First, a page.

Despite consistently ranking in the top of iStock_000079071887_SmallAsian corporate governance for its strong transparency and its financial regulatory oversight, Hong Kong has lost some ground due to the lack of general best practice standards in investor engagement initiatives. To address the issue, the Hong Kong’s Securities and Futures Commission has recently published new stewardship guidelines for investors with the launch of its Principles for Responsible Ownership (“the Principles”) after a year of public consultation. (Glass Lewis’ Consultation Paper on the Principles may be viewed here).

 Stewardship Codes around the Globe

The Principles resemble the UK Stewardship Code published by the UK Financial Reporting Council in July 2010 and the Japanese version finalized in February 2014 by the Financial Services Agency of Japan. Both aim to promote sustainable growth of corporate value and long term returns through engagement activities and constructive communication between listed companies and institutional investors. While there is still limited evidence to assess their effectiveness, the above-mentioned codes fundamentally serve as a joint consensus for responsible investing activities and constructive dialogue without restricting investors to a set of mandatory regulations.

Benefits and Concerns

Stewardship codes are considered instrumental in attracting investors by enhancing quality dialogue between investors and investees. As one of the most business friendly jurisdictions in the world to incorporate offshore companies, Hong Kong market will particularly benefit from the Principles of seven principles which include encouraging investors to (i) establish and report to their stakeholders their policies for discharging their ownership responsibilities; (i) monitor and engage with their investee companies; (iii) to act collectively with other investors when appropriate; and (iv) establish clear policies on their voting guidance, engagement activities and managing conflicts of interests. Overall, the Principles serve as an effective guide to a clearer understanding of corporate boards’ and shareholders’ long-term common interests.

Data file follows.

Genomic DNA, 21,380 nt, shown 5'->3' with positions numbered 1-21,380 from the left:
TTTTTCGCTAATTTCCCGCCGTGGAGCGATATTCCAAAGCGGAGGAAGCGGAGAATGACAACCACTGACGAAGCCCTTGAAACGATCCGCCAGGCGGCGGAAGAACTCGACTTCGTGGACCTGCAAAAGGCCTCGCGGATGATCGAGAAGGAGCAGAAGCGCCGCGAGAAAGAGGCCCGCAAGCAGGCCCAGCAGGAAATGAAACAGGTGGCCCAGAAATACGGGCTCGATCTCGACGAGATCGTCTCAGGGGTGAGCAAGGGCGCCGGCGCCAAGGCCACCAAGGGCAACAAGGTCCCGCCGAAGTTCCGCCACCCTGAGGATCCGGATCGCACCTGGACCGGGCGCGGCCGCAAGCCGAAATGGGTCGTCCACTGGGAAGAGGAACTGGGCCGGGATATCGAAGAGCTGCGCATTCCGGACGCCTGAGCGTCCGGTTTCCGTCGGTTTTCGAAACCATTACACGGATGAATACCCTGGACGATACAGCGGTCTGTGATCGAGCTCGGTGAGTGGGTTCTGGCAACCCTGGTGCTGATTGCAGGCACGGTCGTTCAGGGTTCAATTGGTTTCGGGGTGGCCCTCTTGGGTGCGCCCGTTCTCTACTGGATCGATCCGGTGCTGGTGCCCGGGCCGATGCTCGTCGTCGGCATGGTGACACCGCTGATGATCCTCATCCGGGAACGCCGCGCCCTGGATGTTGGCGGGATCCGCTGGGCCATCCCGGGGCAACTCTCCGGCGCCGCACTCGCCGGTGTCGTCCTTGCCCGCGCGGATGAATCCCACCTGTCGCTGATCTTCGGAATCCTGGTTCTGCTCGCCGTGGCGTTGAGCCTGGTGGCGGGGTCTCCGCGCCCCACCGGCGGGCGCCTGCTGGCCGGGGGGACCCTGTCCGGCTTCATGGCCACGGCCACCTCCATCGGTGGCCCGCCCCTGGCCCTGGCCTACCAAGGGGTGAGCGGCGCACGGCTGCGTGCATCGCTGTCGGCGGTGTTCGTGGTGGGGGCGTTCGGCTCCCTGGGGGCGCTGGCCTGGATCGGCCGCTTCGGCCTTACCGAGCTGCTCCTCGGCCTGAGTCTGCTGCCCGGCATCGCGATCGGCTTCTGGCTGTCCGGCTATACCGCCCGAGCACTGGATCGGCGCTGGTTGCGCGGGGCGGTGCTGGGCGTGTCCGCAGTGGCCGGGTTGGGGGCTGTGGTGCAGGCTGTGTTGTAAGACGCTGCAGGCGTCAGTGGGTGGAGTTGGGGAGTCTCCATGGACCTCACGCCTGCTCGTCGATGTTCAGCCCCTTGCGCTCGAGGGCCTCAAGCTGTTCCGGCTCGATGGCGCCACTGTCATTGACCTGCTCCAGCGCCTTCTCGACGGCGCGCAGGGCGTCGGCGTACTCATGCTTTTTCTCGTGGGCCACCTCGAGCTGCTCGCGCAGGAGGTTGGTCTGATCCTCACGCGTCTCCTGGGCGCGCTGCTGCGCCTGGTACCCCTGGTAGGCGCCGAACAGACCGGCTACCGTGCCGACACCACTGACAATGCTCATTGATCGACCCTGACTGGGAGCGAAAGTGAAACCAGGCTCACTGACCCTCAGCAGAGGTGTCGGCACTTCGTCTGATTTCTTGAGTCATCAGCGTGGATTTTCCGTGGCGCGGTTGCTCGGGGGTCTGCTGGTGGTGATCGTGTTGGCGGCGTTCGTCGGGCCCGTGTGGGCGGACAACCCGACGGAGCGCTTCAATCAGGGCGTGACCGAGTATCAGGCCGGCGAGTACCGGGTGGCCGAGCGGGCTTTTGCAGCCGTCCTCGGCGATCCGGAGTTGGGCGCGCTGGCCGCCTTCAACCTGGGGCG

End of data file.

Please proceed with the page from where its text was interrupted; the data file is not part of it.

However, given the closer ties between Hong Kong and mainland China and that a large number of Hong Kong listed companies are family-owned business enterprises, the Principles appears to be lenient on addressing the increasingly diverse concerns from Hong Kong market participants regarding its concentrated shareholding structure and inadequate disclosure on conflicts of interest. Irrespective of the success of comply-or-explain regimes in other countries that have already introduced similar stewardship codes, it is worth looking forward to how the Principles will assist Hong Kong governance in measuring up to international standards with respect to the handling of responsible investment.